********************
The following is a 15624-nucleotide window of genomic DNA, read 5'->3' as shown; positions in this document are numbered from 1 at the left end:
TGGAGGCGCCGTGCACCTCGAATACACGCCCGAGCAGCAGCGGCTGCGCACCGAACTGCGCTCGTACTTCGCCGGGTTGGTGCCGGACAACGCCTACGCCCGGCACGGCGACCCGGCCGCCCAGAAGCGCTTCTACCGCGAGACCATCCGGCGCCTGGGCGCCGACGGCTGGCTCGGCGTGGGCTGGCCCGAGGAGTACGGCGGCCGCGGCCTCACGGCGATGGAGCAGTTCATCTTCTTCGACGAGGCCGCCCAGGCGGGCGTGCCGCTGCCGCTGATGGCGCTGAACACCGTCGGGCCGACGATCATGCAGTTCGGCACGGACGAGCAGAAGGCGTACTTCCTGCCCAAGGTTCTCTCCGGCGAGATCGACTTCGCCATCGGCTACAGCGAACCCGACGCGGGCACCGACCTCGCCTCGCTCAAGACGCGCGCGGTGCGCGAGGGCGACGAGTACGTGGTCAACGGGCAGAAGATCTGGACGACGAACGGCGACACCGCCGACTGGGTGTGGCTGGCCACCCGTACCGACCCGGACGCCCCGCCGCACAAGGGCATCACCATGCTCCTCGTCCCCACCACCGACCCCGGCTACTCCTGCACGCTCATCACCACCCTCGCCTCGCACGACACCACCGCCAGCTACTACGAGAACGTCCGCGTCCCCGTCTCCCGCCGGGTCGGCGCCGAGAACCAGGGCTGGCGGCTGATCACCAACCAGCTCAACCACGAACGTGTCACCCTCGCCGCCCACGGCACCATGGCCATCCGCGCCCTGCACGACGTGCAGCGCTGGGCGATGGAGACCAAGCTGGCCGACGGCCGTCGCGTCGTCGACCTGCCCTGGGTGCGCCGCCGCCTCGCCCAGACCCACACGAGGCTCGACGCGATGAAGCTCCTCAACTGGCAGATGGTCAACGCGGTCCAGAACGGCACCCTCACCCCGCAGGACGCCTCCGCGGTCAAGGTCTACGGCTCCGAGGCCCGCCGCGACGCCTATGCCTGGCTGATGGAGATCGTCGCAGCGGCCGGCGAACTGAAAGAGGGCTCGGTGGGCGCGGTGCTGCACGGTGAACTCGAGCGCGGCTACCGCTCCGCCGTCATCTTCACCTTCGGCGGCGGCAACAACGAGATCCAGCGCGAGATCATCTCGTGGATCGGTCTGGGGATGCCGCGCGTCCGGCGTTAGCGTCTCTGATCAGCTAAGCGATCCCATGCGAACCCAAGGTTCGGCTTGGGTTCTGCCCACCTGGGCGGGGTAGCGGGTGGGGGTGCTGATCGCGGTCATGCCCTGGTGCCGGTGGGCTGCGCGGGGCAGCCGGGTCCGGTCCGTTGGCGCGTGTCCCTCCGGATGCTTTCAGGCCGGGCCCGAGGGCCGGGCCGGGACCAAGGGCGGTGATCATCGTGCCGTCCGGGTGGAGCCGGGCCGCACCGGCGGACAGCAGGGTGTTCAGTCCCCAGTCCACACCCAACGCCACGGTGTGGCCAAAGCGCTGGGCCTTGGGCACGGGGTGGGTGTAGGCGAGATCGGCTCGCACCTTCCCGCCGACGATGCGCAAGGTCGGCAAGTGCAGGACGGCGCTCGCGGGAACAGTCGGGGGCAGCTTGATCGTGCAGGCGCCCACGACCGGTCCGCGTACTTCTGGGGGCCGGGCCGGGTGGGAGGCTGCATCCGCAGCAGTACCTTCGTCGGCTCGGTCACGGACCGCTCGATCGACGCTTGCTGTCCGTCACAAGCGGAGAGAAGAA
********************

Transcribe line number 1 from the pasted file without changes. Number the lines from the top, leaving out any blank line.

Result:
The following is a 15624-nucleotide window of genomic DNA, read 5'->3' as shown; positions in this document are numbered from 1 at the left end: